Get Weeds Out Of Your Food Plots!


Or, can they coexist and add diversity to our plots?

By Steve Jordan

I witnessed a small six-point buck grazing in a clover patch.  Upon further review, after bringing him in closer with my binoculars, he was actually grazing on dandelion heads. 

A well-fertilized food plot can have some very plush and tasty weeds.  I have noticed a lot of grazing or browsing of weeds in a well-fertilized food plot compared to the weeds on the fence line or in other places.

Farmers use 90% or better of Round-up ready crops, and weeds are almost nonexistent in agricultural fields.  Have you ever had the experience of “still hunting” in a standing cornfield?  Years ago you would sneak through the field looking up and down every row with weeds usually belt high.  You would be lucky to see a deer farther than 40 yards.  These days you can do the same thing, but when you look down the rows you can see almost 100 yards each way, but rarely will you spot a deer.  Chemicals have kept the field 95% or better weed free.

Those weeds in the agricultural fields years ago used to attract and hold many songbirds, field mice, pheasants, rabbits, fox, deer, and more.  Now the agricultural fields aren’t nearly as attractive to wildlife as they used to be.  When a farmer would combine these fields, he would generally work from the outside and work toward the middle.  Some wildlife would burst out during that process, but when the farmer made the last pass in the middle of the field, it would be like a zoo with the variety of birds and animals that would be exposed.  Today’s clean fields have very little wildlife living there.

Does this mean we should be more tolerant of weeds in our food plots?  In my opinion, yes and no.  I like using Round-up ready crops whenever possible.  I use Round-up ready corn, soybeans, canola and sugar beets.  These crops take between 80 to 100 days to mature.  This could bring the weeds higher than your crop if not Round-up ready. 

Broadcasting Round-up ready corn can make better cover than row planting.  I use this method exclusively.  I simply work the soil up to a nice even seed bed, and then I broadcast the corn and fertilizer with a pull-behind spreader.  Next, I lightly disk in the seeds (about 1 to 2 inches), and then I culti-pack.  With this method, you can eliminate most weeds, but still offer enough cover to hold a lot of animals.

The summer of 2015 was the year of weeds.   Timely rains made weed control very difficult.  Many plots were replanted due to out of control weeds.  There is a limit to how many weeds one can tolerate. 

Using the calendar to time your plantings will help keep your weeds from getting out of hand.  Many turnip mixes are planted too early in the calendar year.  For Wisconsin, mid-July should be the earliest you would plant these mixes.  This window of time could extend to mid to late August.  Keeping these patches weed free until the correct planting time will produce a healthier plot.  You can either fallow the ground until planting time or plant Round-up ready soybeans earlier in the year to help keep the weeds out.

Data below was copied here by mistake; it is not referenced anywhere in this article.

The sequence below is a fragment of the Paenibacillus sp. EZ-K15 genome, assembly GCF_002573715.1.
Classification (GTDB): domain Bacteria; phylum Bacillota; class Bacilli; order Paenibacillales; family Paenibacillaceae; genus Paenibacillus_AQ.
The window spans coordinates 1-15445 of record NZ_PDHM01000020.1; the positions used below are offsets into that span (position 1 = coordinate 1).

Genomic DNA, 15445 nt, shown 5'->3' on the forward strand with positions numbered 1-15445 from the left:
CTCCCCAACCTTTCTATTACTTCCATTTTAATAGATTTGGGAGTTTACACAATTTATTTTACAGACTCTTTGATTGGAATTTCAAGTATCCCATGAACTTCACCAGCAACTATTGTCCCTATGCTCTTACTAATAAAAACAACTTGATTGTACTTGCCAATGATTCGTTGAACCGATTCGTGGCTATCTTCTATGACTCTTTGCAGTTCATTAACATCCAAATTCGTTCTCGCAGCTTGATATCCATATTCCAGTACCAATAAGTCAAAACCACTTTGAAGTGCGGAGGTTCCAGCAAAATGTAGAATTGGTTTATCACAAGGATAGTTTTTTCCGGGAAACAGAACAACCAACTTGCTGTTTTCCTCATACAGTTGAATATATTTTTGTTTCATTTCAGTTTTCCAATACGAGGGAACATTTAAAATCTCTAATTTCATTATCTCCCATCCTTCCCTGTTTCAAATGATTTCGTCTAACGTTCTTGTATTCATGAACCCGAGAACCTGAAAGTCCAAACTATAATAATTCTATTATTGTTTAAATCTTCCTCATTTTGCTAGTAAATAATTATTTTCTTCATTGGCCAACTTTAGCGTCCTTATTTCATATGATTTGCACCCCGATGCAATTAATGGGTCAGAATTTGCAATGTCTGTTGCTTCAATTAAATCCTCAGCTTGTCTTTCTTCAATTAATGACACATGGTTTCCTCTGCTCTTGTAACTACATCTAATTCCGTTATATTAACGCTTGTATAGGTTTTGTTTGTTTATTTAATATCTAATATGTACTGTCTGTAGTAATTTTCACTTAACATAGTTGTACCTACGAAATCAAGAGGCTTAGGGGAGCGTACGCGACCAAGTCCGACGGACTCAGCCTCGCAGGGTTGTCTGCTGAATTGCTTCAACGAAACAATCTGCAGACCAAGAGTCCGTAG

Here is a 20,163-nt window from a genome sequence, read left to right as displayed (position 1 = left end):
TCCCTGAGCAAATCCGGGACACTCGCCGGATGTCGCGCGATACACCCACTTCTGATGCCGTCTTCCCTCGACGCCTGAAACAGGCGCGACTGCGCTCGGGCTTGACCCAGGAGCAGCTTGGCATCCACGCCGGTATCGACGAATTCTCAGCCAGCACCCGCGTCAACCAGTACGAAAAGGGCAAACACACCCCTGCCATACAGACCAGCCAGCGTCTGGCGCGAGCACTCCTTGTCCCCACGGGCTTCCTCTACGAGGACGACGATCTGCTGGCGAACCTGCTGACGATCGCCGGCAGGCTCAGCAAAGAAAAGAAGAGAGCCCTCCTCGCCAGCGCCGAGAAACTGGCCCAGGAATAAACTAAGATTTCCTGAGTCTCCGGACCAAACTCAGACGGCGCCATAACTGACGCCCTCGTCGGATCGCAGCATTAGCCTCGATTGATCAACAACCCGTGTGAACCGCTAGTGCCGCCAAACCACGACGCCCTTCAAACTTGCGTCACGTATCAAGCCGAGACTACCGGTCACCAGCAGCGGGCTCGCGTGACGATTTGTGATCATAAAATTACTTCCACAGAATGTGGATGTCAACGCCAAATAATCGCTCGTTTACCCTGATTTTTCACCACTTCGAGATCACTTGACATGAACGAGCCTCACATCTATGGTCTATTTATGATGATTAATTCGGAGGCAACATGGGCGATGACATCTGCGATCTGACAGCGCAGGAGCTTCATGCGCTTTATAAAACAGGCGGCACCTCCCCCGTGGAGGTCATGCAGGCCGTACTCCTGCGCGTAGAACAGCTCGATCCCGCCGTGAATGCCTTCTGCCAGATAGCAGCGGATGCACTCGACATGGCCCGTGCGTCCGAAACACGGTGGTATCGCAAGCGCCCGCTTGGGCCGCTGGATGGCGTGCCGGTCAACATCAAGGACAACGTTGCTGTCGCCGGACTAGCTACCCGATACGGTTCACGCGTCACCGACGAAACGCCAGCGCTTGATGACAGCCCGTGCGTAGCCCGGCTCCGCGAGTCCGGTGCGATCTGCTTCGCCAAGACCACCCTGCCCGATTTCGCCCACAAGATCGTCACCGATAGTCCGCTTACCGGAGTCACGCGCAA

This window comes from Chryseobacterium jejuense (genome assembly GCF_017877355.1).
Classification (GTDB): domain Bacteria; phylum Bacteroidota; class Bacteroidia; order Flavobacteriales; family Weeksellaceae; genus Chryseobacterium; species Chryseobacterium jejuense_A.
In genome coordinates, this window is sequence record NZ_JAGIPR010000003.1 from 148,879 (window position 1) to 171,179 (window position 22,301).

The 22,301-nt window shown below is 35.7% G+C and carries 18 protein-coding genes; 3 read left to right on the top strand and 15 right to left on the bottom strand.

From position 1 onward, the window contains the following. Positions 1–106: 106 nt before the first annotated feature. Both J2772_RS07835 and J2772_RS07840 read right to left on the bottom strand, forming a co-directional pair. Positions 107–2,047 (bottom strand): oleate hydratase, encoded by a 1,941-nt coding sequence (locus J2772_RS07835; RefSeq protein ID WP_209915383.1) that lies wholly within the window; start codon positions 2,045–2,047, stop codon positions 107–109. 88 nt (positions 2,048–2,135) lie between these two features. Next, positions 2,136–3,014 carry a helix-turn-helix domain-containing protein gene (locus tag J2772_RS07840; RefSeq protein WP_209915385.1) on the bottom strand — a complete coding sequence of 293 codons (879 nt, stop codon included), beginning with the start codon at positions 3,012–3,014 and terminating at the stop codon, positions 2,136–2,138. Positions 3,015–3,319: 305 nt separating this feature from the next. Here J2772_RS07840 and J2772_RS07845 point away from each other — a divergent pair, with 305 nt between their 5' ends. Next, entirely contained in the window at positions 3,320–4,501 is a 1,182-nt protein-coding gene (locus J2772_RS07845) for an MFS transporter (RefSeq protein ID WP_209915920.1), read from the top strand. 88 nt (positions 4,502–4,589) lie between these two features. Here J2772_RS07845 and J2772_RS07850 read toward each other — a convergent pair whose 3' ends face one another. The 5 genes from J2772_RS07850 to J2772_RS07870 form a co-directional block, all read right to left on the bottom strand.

My turnip mixes have a great variety of seeds to add diversity to a food plot.  I purchase quality seeds in 50 pound bags whenever possible.  My turnip mix will consist of canola, kale, rutabagas, two types of annual clovers, buckwheat, winter rye, winter wheat, oats, three types of turnips and sugar beets.  These seeds are small enough that culti-packing will press the seeds down for good germination.  If you have the time and the space, you can get creative by planting soybeans, peas and large sugar beet seeds the same day in your turnip patch.  Here is how.  These seeds are larger, so they will have to be covered with 1 to 2 inches of soil.  You will need to disk or till your seed bed, so it is nice and level.  Now broadcast your larger seeds on the surface and add any granular fertilizer at this time.  Next, cover seeds to approximately 1 to 2 inches.  Now broadcast your smaller seeds (turnip mix) and culti-pack.  If you don’t have a culti-packer or roller, you can track your plot up with an ATV or tractor to press in your seeds.  Just keep driving back and forth until you’ve compacted your patch.   If you plant all of this mix, remember to give these seeds some room.  Thinner is always better than thick unless, of course, if you are on the Packer’s offensive line trying to protect Aaron Rodgers.  Then thick and heavy is preferred. 

Just to recap, “Weeds in food plots.”  Weeds can offer food and cover for deer and other wildlife, especially well-fertilized weeds.  Seed clusters from ragweeds are a popular finch food, and you will notice deer topping off the new growth occasionally.

Maybe we should lighten up a little bit and let Mother Nature help us with diversity in our food plots.


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